People will always love comics

  3. jdalton October 28, 2011 at 1:31 pm #

    *stands up, begins slow golf clap*

  4. boxbrown (@boxbrown) October 30, 2011 at 1:10 pm #

    I’ve thought about this a lot. it would an amazing bold move that would ultimately pay off I think, if the syndicates slashed all legacy strips from the paper. If the original guy is dead. See you later PUNK. Prince Valiant’s estate is clearly going to be fine. The latest edition from Fantagraphics was on the GN best sellers list this week. (WTF??)

    Bring in ALL ALIVE CARTOONISTS.

    Jesus Christ, is that so much to ask?

Trackbacks/Pingbacks

  1. Comics A.M. | Jerry Robinson Detective Comics #67 cover up for sale | Robot 6 @ Comic Book Resources – Covering Comic Book News and Entertainment - October 27, 2011

    [...] Comics | Darryl Ayo has a small manifesto about comics that makes a lot of sense: “Things that don’t make sense in North American comics: 1) comics that exist after their creators have ceased to. 2) these comics’ existence continues despite minimal effort to applicable to contemporary culture. Things that make perfect sense in North American comics: people’s general lack of interest in comics.” He points out a number of reasons why the comics audience is small and challenges creators and publishers to “Do better.” One point he makes that is rarely mentioned: The critical importance of editors. [Comix Cube] [...]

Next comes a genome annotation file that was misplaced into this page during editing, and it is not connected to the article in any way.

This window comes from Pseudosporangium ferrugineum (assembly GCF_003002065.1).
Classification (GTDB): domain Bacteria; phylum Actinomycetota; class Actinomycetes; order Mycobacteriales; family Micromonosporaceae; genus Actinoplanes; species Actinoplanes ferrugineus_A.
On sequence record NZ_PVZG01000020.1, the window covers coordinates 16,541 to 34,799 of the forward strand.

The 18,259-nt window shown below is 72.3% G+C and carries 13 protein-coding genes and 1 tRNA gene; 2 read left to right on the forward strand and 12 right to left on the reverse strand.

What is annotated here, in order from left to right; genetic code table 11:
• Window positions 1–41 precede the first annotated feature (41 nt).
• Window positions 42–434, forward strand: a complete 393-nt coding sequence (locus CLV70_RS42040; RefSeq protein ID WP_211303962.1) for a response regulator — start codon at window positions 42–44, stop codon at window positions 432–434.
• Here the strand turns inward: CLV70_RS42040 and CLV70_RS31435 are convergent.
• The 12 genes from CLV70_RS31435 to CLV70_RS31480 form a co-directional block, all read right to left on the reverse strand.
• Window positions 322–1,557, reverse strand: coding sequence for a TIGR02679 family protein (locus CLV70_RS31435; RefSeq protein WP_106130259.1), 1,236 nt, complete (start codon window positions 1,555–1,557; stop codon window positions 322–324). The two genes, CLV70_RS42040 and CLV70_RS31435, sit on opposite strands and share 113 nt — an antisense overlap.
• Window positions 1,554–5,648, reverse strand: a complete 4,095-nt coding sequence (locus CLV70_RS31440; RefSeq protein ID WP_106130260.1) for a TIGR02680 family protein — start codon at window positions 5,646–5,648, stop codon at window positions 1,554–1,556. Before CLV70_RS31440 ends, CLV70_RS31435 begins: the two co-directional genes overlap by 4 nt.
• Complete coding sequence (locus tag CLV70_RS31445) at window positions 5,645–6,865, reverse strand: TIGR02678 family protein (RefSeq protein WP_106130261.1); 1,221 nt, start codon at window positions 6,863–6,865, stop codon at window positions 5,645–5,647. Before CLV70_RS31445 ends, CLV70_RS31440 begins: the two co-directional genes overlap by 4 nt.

2. Comics A.M. | Jerry Robinson Detective Comics #67 cover up for sale | My Blog - October 27, 2011

    [...] Comics | Darryl Ayo has a small manifesto about comics that makes a lot of sense: “Things that don’t make sense in North American comics: 1) comics that exist after their creators have ceased to. 2) these comics’ existence continues despite minimal effort to applicable to contemporary culture. Things that make perfect sense in North American comics: people’s general lack of interest in comics.” He points out a number of reasons why the comics audience is small and challenges creators and publishers to “Do better.” One point he makes that is rarely mentioned: The critical importance of editors. [Comix Cube] [...]